To my knowledge, there is no "DoH" entry in DHCP, where a network could specify a local DoH resolver. All articles I've read about it also very much treat it like an application-level protocol, as opposed to the old mechanism where resolution was done centrally by the OS. If this approach is continued, then every application would have to decide for itself which resolver it uses.
I can see how it would be a drawback if the network administrator had no way to configure the setting for all clients.
The device administrator should be the one making the choice about what resolvers to use.
The status quo implementation has been that the operating system handled DNS, which actually did put the power in the hands of the device administrator: I don't think I have ever seen a device that wasn't clearly owned under some crazy MDM scheme where you couldn't choose your own DNS servers. Sure: recently, it happened to have a default to trust the network... but that was just a convenience, and is a "new phenomenon" brought on by DHCP being widely deployed. All of the software wasn't designed with that as an assumption.
So, if I want DoH, why am I not just setting up a custom resolver on my computer, that all of my apps use, including Firefox? The "power struggle" alluded to up-thread is actually much deeper: it is using network operators as an excuse to take power away from users, by moving what used to be an operating system feature into individual applications in a world where DRM via code signature is being deployed to lock users into curated application domains to prevent them from modifying that software to do what they want.
(That said, I mean... the way Firefox implemented this totally still gives the network administrator control, due to the opt-out provision? So in some sense a lot of this conversation is useless... for now.)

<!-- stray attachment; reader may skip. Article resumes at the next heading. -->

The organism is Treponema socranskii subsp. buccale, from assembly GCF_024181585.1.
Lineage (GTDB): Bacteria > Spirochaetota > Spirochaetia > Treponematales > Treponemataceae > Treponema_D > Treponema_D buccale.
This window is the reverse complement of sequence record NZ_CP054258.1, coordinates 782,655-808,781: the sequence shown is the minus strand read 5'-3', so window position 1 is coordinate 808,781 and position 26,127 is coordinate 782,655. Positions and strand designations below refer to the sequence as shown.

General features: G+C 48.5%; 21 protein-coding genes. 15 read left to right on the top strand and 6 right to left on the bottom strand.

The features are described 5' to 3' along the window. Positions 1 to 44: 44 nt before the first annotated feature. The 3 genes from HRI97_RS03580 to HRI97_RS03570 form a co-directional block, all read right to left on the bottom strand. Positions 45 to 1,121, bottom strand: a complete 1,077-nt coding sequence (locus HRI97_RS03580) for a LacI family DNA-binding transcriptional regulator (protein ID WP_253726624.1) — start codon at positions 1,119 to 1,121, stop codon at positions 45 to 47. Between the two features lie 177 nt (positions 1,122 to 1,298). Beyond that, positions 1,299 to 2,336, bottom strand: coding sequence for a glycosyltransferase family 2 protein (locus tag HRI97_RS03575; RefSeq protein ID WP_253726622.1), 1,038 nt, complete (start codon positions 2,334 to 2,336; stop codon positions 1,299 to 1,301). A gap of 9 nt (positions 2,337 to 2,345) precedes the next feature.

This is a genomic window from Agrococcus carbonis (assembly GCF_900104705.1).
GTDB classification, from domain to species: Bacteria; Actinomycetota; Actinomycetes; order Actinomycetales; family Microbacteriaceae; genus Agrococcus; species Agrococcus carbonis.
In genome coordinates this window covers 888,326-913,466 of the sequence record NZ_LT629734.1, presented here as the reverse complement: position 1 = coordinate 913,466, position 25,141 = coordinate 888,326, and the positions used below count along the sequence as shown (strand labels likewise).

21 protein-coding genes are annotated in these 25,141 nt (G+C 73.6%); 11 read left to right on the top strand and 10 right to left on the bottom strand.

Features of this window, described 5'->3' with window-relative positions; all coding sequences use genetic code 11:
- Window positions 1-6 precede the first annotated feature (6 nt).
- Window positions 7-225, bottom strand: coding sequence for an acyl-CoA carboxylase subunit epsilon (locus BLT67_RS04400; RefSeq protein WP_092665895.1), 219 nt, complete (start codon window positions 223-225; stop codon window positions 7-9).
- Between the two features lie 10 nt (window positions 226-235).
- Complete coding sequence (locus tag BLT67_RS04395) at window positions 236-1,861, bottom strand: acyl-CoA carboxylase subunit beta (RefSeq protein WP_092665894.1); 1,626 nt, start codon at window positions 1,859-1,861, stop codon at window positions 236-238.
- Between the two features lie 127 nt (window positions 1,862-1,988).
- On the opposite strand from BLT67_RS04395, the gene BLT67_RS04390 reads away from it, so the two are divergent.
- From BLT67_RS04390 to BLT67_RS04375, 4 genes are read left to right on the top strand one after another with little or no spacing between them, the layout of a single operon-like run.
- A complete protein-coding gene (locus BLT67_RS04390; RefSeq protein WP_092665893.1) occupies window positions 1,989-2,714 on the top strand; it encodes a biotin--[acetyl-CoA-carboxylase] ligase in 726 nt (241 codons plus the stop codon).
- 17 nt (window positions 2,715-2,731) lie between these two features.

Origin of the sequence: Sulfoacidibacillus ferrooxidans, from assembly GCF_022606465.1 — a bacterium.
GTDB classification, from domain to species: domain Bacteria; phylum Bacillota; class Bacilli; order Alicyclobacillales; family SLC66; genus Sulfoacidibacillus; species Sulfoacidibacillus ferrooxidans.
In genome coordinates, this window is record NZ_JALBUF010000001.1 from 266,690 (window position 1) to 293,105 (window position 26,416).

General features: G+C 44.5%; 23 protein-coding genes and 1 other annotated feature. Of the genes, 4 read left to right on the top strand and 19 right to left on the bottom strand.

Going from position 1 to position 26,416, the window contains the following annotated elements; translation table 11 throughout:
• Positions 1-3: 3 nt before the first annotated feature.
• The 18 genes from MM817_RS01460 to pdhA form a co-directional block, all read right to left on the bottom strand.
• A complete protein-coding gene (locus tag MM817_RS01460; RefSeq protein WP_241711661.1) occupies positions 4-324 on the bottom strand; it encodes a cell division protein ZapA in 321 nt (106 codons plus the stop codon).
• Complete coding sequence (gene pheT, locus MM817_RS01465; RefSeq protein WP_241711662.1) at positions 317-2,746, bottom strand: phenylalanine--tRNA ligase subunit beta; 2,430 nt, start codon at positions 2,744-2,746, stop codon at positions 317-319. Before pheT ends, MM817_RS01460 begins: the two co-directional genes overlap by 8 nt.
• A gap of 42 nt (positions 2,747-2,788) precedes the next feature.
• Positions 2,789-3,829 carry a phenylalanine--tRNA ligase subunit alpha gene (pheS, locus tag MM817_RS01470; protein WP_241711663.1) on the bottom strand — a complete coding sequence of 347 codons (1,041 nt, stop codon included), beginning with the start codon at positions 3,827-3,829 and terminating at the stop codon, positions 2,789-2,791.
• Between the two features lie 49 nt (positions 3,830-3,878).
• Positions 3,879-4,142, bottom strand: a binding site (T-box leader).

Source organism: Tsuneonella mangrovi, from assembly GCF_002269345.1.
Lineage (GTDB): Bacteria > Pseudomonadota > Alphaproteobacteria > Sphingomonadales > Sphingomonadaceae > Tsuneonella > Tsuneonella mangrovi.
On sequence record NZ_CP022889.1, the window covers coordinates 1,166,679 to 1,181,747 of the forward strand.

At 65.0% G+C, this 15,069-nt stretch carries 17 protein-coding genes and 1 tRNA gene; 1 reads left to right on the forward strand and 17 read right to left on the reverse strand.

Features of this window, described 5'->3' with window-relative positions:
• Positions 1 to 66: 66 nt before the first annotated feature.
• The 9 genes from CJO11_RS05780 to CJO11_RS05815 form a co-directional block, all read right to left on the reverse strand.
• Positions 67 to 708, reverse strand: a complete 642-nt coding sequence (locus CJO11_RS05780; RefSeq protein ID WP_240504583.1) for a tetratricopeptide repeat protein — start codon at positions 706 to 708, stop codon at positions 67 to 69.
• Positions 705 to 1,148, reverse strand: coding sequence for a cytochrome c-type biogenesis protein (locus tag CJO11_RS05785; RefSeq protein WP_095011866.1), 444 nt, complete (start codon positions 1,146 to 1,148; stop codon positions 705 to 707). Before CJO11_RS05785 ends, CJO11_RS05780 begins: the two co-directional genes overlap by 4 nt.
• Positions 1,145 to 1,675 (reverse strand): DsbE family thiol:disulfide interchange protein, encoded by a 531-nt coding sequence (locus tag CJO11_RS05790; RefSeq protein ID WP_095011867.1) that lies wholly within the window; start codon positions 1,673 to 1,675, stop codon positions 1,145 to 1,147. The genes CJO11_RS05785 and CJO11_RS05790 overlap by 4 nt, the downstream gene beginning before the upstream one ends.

They (possibly) do when they're both under the same Director of IT.
Security is everyone's responsibility in an organization, and the folks in Helpdesk (ideally) want to prevent intrusions just as much as the NetOps folks.
No, the device owner should be the one. Which could the company/organization that bought the device in the first place, in which case that is delegated to the IT team.
And if the IT team does not want DoH, it is the IT team that gets the final word.
Mozilla has been nice enough to give options to disable that, and that can easily be done with GPOs on Windows, but not all the world is Windows, and if you have a large Mac or Linux use base that uses Firefox, how will disabling DoH be automated there?
And just because Mozilla has been nice enough, does not mean that other developers will be.
Tell that to the health and financial regulatory regimes that us some of have to work under to ensure people's privacy is respected. I work in health care, and we have data-at-rest and -in-motion encryption and firewalls and application-level ACLs & permissions all over the place in our internal network.
Not being able to resolve internal-only systems, which have absolutely no need/business being in external DNS, because of a change in behaviour in client software is just dumb.
People complain about the stupidity of (e.g.) power plant controls being directly connected to the Internet, or not being air gapped from the folks in Accounting, but then we seem to have developers writing software that will not work very well in these isolated/island networks.